Using material needs as one yardstick, day-care advocates point to inadequate parenting in the inner cities, claiming that children are better off taken out of these homes. This is not necessarily the case. Sally Provence, a professor at Yale, operated a model day-care center for inner-city children as a research project with the support of a grant from the United States Children's Bureau, Office of Child Development. She found that children's stress increased markedly with the number of hours they were away from home and that children who used the center fewer hours each day benefited more from the program. Although from a researcher's point of view homes varied in the extent to which they met children's developmental needs, she observed that for all children their first love was their home, and they felt tremendous relief when they were picked up at the end of the day. While conservatives are often accused of being elitist in their attitudes and unsympathetic to the plight of the poor, day-care advocates who suggest that "professionals" do the job are clearly implying that poor minority women are inadequate mothers or that single parents cannot do a good job of child raising.

In an attempt to stress that mothers who choose non-parental child care are acting responsibly in their children's interest, women's groups often claim that most mothers are working because they have to. The child-care lobby tries to paint a picture of low-income parents who must work "to put food on the table," a material goal that is surely beyond reproach. The facts, however, according to the Census Bureau, are that the mother most likely to re-enter the work force in the first year of her baby's life is over twenty-four, white, college-educated, married, and has a family income of over $25,000. Another frequent refrain is "single mothers have no choice," although it is the mother who chooses to initiate divorce in 70 percent of divorces involving children under the age of eighteen.

One problem with asking mothers if they work because they "have to" is that this leaves the definition of need up to the working mother. Surveys asking mothers if they "need" to work call to mind jokes about necessity being in the eye of the beholder. In one such joke a patient says, "Is this operation really necessary, Doc?" and the doctor replies, "Necessary? Of course it's necessary! I need to make the payments on my yacht."

In one study of an ethnic minority relating household income of families with children under the age of six in six cities, researchers found that the percentages of families reporting that they needed child care were lowest in families with incomes under $30,000. In four cities the group "needing" child care the most was the group earning over $50,000. Based on the usual understanding of financial necessity, it would be expected that the need for a second income would decrease in households with higher incomes, but this is not the case. Even assuming the lowest end of the "over $50,000" group, and even assuming both wage earners earned equal salaries, the household income would still be $25,000 with one salary. Why do 27 percent of families studied in Phoenix, for example, feel that they do not need child care although their incomes are under $30,000, while 55 percent of families in the same city feel they "need" child care although their incomes are over $50,000? The report does not answer this question. It simply notes that "those who need child care . . . tend to be intact families and to cluster in the higher, not lower, income brackets."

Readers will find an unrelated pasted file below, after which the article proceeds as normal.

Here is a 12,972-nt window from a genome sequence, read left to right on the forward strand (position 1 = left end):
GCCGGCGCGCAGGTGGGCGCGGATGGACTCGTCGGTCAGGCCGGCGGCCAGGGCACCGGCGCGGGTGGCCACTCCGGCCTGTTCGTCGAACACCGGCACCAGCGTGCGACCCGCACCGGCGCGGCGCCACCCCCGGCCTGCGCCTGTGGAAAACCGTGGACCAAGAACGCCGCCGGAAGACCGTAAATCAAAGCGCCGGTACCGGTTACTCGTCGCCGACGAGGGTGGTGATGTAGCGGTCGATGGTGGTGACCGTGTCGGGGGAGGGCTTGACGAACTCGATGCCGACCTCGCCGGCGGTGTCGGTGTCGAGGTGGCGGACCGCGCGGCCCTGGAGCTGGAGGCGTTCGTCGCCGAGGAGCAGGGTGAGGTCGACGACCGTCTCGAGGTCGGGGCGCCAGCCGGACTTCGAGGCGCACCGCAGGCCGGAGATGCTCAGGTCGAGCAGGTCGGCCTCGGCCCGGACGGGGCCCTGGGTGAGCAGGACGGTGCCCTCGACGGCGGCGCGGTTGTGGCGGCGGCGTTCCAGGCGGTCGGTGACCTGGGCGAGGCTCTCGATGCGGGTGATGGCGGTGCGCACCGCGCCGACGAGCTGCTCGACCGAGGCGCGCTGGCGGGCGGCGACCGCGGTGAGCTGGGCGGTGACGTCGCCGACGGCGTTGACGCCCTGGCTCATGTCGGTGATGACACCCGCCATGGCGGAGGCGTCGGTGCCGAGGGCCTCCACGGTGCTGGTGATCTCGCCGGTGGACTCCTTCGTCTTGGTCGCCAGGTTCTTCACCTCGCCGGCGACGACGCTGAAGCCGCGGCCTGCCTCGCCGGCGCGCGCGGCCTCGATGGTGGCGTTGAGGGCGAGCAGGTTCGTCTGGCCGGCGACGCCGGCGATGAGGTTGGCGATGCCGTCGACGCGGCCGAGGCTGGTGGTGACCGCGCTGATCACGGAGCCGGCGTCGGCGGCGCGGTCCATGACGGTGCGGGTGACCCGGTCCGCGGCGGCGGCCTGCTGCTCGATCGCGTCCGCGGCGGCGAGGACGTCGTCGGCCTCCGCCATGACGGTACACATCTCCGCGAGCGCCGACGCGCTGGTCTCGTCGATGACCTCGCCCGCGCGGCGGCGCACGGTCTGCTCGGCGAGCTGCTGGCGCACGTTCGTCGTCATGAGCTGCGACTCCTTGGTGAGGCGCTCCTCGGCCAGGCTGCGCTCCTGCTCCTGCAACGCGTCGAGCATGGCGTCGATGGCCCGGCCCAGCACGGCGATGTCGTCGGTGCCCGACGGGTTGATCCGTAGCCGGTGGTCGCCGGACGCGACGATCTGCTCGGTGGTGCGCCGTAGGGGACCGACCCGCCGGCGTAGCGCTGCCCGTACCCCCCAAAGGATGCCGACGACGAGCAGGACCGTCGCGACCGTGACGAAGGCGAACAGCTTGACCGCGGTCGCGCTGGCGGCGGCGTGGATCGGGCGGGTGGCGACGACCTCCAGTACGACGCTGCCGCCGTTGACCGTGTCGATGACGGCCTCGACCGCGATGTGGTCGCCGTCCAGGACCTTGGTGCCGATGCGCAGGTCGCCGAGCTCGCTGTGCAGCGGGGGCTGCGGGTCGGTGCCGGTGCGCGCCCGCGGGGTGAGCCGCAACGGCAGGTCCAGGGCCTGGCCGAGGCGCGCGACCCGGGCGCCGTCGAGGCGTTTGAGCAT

Liberals of the desegregation and Vietnam eras sought to break down barriers, focusing on fundamental humanness rather than differences in race, religion, nationality, and socioeconomic status. "Brother" and "sister" were popular appellations because they expressed the feeling of belonging to a human family, a family whose bonds were strong enough to accept all differences.

A natural outgrowth of this feeling of world brotherhood was opposition to the war in Vietnam and active or passive resistance to "the war machine." Discrimination against blacks in the U.S. and violent military acts against Vietnamese civilians were seen as connected in the sense that they both violated human rights. A fringe group was willing to fly the Viet Cong flag and to commit destructive acts like bombing draft boards and the Bank of America. But many of the movement's leaders were deeply committed to nonviolence.

David Dellinger was one of the leaders committed to nonviolent change. He resisted the draft and was imprisoned during the war. He wrote, "Nonviolence may start, as it did with young Ghandi . . . as a technique for wresting gains from an unloved and unlovely oppressor. But somewhere along the line . . . its strategy must flow from a sense of the underlying unity of all human beings." He saw the oppressors and the oppressed as "mutually trapped in a set of relationships that violates the submerged better instincts of everyone." As a black leader in Birmingham said in 1964, "We're going to win our freedom, and as we do it we're going to set our white brothers free."

Allan Berube, another draft resistor wrote, "When I meet a person, I must confront him as a person and not a thing; that is, I must obey what Paul Tillich calls 'the unconditional imperative to acknowledge every person as a person.' We are locked together in this reflexive relationship. If I use him as a means to an end, I am considering that end more valuable than his existence as a person. If I abuse him in this way, I also abuse myself."